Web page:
Brown County Intermediate School science teacher Jeff Lepore attended Catholic school as a child. When his mom picked him up, she would always ask him how his day went.

“I would answer her based on if I cried that day. If I cried, I would say it’s a bad day,” he said.

With that in mind, Lepore set a goal when he became a teacher: “I thought, ‘I don’t want kids to leave my room and tell their mom I had a bad day,’” he said.

At the end of this school year, Lepore will leave Brown County Intermediate School and head into retirement.

Superintendent Laura Hammack said when she taught sixth grade at Nashville Elementary School, she would often hear the seventh-graders talking about the best sixth-grade teacher.

It wasn’t her; it was Lepore.

“Honestly, on behalf of all of the lives you’ve touched — not just the boys and girls, but you have touched this community and adults in this room — we love you,” Hammack said during his retirement reception May 17. “Come back and see us.”

In junior and high school, Lepore worked as a baby-sitter and discovered he liked working with children. Becoming a teacher sounded like a fun idea, he said.

He decided to teach science because he enjoyed building rockets, planes, cars, electric games and “just about anything science-related,” he said.

“To share what you love in the classroom made teaching an obvious choice for my career,” he said.

At the beginning, Lepore taught all subjects, including art and music.

“I realized early on that I was spending more time teaching science than the other subjects and many of the other teachers were spending less time teaching science. So, I proposed that I teach all the science and they agreed. The rest is history,” he said.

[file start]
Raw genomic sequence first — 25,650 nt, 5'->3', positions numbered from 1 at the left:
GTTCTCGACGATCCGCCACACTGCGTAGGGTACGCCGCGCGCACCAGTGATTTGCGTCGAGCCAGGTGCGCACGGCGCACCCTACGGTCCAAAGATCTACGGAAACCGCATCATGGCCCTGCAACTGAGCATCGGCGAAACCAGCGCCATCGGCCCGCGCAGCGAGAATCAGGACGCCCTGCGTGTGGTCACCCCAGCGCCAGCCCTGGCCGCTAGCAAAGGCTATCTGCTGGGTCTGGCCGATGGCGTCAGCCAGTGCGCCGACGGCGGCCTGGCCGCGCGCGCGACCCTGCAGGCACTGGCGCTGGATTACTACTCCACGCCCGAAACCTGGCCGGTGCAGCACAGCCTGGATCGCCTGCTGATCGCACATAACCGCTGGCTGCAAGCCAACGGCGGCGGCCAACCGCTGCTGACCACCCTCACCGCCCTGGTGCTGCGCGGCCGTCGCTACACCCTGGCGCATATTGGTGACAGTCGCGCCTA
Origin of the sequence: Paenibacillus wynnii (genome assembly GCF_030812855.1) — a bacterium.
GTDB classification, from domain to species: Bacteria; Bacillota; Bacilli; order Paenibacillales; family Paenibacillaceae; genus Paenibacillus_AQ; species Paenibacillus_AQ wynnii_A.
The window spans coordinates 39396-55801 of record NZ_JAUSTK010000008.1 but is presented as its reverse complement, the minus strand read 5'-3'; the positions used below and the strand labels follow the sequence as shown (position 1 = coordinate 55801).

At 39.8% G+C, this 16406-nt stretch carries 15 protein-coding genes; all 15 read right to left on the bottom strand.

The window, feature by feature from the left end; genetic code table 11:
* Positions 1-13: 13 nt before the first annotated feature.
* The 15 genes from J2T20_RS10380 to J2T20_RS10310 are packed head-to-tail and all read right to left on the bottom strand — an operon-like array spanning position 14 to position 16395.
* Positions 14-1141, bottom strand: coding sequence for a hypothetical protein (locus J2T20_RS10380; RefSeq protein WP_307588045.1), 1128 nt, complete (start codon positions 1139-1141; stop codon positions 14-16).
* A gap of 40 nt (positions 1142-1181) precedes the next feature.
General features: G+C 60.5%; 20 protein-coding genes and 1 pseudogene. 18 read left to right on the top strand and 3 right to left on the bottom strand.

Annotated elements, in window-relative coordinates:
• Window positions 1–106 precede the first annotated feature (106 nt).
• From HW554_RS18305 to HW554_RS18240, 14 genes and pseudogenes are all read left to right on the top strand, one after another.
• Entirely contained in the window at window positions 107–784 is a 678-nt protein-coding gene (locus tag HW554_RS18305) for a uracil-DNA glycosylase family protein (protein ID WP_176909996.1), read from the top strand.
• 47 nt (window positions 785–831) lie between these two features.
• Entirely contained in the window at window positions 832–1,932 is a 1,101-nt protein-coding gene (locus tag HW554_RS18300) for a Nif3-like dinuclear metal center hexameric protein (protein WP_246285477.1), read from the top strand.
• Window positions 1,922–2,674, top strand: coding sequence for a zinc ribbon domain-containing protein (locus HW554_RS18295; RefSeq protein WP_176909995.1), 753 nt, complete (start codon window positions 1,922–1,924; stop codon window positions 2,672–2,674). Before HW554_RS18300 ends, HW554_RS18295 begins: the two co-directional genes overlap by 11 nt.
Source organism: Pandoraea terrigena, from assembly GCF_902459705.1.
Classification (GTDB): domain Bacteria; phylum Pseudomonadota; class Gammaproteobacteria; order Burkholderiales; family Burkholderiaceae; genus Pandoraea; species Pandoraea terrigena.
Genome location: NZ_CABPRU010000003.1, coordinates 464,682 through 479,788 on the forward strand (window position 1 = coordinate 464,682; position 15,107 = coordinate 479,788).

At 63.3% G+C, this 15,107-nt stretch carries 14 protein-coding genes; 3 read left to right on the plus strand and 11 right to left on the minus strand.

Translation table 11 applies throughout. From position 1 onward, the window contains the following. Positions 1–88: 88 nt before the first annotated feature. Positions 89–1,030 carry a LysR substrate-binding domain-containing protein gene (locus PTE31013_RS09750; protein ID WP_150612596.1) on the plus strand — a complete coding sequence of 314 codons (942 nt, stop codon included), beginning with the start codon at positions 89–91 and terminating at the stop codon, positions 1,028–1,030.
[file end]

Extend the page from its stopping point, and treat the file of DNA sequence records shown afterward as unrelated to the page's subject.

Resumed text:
“I’m am totally looking forward to retirement, but teaching will always be a part of me.”

Q: How long have you been a teacher, and where?

A: I’ve taught in Brown County for 38 years. I taught a year in Marion, Indiana. I have always taught sixth grade but student-taught second grade.

Q: What are you most looking forward to about retirement?

A: After 39 years, I’m looking forward to just about anything — golf, traveling, Florida and anything without a commitment.

Q: What will you remember most about teaching?

A: I will miss the most kids smiling and the looks on their faces when they get a difficult science concept and are thrilled. I have so many favorite memories, but one stands out the most. Once after a two-week illness, I returned to school. My students made me feel so needed. I cried a bunch that day. … Those smiles meant they were as happy as I was to be back teaching. I remember telling that class I missed seeing their smiles. Smiles reflect feelings.

Q: How would you describe your time at Brown County Schools?

A: My time at Brown County Schools has been amazing. I’ve met so many wonderful kids that are now adults. I always appreciate it when adults come up to me and say, “Remember me?” I may not remember names, but faces I don’t forget. I love BCS. It’s a great place to learn and grow.

Q: What’s one piece of advice you’d give to a new teacher?

A: Kids are amazing. Respect them as individuals. Get to know them. Every one is different.

Q: Is there anything else you’d like to add?

A: Just to thank the wonderful administration and teachers throughout the years who supported me in teaching science. And thanks always to the wonderful families I was able to know. Brown County is a special place. I will always remember the many friendships and memories I have.